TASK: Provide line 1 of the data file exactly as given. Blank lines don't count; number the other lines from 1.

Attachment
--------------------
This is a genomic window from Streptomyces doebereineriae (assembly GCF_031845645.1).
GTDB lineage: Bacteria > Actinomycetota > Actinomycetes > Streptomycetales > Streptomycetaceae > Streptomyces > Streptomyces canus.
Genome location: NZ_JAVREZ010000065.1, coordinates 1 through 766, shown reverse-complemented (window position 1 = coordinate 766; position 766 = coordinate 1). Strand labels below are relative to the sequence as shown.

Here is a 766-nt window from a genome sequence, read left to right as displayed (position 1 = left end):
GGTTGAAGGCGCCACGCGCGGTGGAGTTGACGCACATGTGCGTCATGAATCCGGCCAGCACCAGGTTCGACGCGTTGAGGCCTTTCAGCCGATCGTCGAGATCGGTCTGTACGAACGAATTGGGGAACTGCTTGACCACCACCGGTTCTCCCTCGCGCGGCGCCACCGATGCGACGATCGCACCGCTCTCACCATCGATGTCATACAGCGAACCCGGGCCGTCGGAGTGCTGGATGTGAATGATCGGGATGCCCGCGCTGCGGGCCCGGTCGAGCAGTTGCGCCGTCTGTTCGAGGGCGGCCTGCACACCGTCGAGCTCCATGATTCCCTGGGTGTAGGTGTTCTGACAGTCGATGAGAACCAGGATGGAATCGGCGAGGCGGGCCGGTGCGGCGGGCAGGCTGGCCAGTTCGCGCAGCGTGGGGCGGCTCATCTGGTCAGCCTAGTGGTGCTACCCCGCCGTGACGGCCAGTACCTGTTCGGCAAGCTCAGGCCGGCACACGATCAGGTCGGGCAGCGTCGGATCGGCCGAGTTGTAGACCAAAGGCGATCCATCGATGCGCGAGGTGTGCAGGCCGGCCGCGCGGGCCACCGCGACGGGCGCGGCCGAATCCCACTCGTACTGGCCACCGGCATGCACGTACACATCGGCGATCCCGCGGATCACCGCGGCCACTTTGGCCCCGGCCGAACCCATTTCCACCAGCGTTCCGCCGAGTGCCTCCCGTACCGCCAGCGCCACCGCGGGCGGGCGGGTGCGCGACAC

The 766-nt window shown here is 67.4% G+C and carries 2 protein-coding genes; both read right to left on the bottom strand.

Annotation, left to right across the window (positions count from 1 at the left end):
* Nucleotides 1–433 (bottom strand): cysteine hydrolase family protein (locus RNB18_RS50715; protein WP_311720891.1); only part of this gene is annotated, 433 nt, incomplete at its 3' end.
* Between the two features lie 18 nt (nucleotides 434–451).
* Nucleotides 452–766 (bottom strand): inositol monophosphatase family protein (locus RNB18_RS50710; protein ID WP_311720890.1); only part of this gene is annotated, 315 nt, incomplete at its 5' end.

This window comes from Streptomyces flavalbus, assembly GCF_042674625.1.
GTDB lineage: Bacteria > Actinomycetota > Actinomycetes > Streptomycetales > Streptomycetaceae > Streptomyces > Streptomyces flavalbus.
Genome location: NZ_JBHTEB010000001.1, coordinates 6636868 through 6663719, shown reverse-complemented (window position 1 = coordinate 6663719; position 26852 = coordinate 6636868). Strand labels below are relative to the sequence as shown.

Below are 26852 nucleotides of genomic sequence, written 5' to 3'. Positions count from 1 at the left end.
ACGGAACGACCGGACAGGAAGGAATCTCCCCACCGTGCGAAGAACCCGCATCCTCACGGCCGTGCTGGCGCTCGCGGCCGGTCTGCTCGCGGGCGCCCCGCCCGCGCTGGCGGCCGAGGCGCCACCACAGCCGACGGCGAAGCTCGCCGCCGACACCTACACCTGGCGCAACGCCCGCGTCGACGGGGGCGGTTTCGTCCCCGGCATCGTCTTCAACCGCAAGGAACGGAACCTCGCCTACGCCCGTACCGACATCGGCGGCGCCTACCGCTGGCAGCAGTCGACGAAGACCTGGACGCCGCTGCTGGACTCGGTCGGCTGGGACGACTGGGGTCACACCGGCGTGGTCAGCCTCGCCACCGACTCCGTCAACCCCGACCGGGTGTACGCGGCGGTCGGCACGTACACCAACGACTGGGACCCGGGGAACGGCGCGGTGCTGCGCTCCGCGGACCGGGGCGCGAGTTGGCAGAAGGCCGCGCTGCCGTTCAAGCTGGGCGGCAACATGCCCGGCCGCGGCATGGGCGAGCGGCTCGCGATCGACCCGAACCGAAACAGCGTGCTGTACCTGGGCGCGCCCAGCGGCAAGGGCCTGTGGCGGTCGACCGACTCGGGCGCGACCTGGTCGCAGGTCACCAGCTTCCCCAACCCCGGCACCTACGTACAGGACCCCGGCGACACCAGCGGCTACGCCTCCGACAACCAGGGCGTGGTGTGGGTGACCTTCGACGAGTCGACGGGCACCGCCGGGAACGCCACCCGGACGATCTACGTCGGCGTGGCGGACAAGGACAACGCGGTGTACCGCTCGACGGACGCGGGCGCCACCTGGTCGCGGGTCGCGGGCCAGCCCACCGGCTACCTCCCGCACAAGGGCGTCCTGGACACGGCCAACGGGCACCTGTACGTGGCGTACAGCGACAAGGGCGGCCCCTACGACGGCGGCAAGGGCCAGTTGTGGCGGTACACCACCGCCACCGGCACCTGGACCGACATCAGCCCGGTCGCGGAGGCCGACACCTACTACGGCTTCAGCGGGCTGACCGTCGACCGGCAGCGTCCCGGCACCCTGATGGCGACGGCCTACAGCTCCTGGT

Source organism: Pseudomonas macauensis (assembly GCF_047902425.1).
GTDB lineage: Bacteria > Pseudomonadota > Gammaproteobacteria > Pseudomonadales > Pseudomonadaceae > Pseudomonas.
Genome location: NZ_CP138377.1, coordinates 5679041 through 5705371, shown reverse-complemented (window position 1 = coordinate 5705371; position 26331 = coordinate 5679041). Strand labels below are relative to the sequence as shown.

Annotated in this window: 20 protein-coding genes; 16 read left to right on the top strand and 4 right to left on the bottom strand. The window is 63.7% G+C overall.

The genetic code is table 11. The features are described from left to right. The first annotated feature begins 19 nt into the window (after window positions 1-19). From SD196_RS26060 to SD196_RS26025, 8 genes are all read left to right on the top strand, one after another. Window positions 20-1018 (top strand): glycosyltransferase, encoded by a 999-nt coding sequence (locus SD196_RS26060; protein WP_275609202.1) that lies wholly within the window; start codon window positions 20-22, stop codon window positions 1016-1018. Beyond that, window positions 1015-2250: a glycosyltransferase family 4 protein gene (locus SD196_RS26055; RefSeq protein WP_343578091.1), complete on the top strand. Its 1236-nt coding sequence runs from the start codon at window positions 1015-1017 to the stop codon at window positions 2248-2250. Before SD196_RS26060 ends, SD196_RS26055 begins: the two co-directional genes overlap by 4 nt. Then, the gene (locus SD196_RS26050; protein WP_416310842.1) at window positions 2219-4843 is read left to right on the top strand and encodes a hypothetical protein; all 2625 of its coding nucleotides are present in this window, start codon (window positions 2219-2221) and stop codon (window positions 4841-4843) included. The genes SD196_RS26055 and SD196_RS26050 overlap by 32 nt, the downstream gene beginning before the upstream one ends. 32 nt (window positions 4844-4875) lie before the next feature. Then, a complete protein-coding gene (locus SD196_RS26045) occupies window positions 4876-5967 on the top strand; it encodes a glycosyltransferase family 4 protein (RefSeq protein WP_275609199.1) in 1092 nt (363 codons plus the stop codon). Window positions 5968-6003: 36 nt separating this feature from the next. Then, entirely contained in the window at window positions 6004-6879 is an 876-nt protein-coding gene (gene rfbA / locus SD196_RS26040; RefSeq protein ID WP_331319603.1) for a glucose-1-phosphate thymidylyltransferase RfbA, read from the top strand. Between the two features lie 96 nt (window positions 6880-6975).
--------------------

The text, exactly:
This is a genomic window from Streptomyces doebereineriae (assembly GCF_031845645.1).